Fort Carson’s Miss Colorado targeted on de-stigmatizing psychological well being | Premium

Combating the mental health of military personnel is a top priority for Spc. Maura Spence-Carroll, who won the Miss Fort Carson 2021 crown last month as Miss Fort Carson and will now run for Miss America this December.

As the first active-duty soldier to win the Miss Colorado election, Spence-Carroll now has a very public platform to shed light on destigmatizing mental health care in the military so that staff can get the help they need.

“Proactive, preventive care is now the way we stop service members and veterans from committing suicide tomorrow,” she said.

The 21-year-old intelligence analyst joined the Army in 2018 and was assigned to 2nd Battalion, 23rd Infantry Regiment, 1st Brigade Combat Team, 4th Infantry Division.

Spence-Carroll is in the process of identifying senior army leaders willing to speak up about their own mental or behavioral health problems and the care they have received so that other service members understand that it is okay to speak up and ask for help if necessary.

“I really want to tell the young soldiers that you don’t have to be a first class sergeant or a captain to speak up and make a difference,” she said. “You can do it as you are. Having the strength and courage to stand up for what you believe in when no one is behind you at first can be scary, but it increases the chances for other people. “

Miss Fort Carson focused on destigmatizing mental health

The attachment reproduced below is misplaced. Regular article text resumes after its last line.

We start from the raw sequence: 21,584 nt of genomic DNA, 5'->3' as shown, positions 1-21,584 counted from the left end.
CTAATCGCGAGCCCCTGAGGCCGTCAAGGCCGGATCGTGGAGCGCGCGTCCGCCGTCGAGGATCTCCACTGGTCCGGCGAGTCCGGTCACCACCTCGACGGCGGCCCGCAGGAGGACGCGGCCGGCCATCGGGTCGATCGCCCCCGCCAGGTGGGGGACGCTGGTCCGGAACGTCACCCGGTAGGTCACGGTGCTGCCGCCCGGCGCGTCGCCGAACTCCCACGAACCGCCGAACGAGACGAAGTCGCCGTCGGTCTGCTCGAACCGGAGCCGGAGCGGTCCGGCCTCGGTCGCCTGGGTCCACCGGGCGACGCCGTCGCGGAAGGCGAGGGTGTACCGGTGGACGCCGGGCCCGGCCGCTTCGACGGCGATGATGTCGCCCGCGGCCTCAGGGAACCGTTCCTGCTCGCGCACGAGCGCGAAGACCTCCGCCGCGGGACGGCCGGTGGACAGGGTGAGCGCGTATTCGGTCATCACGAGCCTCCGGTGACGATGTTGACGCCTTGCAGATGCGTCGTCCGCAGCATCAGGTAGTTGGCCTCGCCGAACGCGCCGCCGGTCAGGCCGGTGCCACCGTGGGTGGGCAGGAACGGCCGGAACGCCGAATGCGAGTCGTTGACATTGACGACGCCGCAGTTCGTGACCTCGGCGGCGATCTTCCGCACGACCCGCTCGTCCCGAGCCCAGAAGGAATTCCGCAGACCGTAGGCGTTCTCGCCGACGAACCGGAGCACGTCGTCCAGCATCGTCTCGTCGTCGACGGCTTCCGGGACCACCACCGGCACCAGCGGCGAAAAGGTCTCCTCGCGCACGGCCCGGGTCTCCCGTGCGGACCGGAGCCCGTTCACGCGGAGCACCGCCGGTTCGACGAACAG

Last fall, when Spence-Carroll felt overwhelmed, she sought professional help at Fort Carson and was diagnosed with attention deficit hyperactivity disorder. She has also lived much of her life with anxiety and depression.

“Because of the treatment and because I have a great support system; I’m fine, ”she said. “I’m so incredibly grateful to the vendors I have, and especially the guidance I have, because if it weren’t for them I would still have problems.”

She sees room for improvement in the entire army.

“It is important to de-stigmatize mental health care, especially in the military,” said Spence-Carroll. “This is very important because this is the first step in preventing service staff from being taken care of. They feel there is going to be a stigma, either social, through their chain of command, or professional, and that shouldn’t exist. “

One place Spence-Carroll was never judged was in the family. She comes from a loving home and remembers exactly how she saw the Miss America competition when she was 5 years old. In fifth grade, her mother, Cidnie Carroll – a professional singer in a Celtic folk rock band for many years – began teaching Spence-Carroll how to sing classical music.

Spence-Carroll learned “Con te Partirò”, a song recorded by Andrea Bocelli, and fell in love with it.

She has competed for nearly a decade and continues to receive help from her mother through Zoom, where they often discuss musicality, technique, and phrasing while rehearsing in their army barracks.

Carroll described her daughter as highly intelligent, very independent, and able to get along with all kinds of personalities.

“I’m extremely proud of her,” said Carroll. “The most important value in our family is service to others. She will really be able to change people’s lives. “

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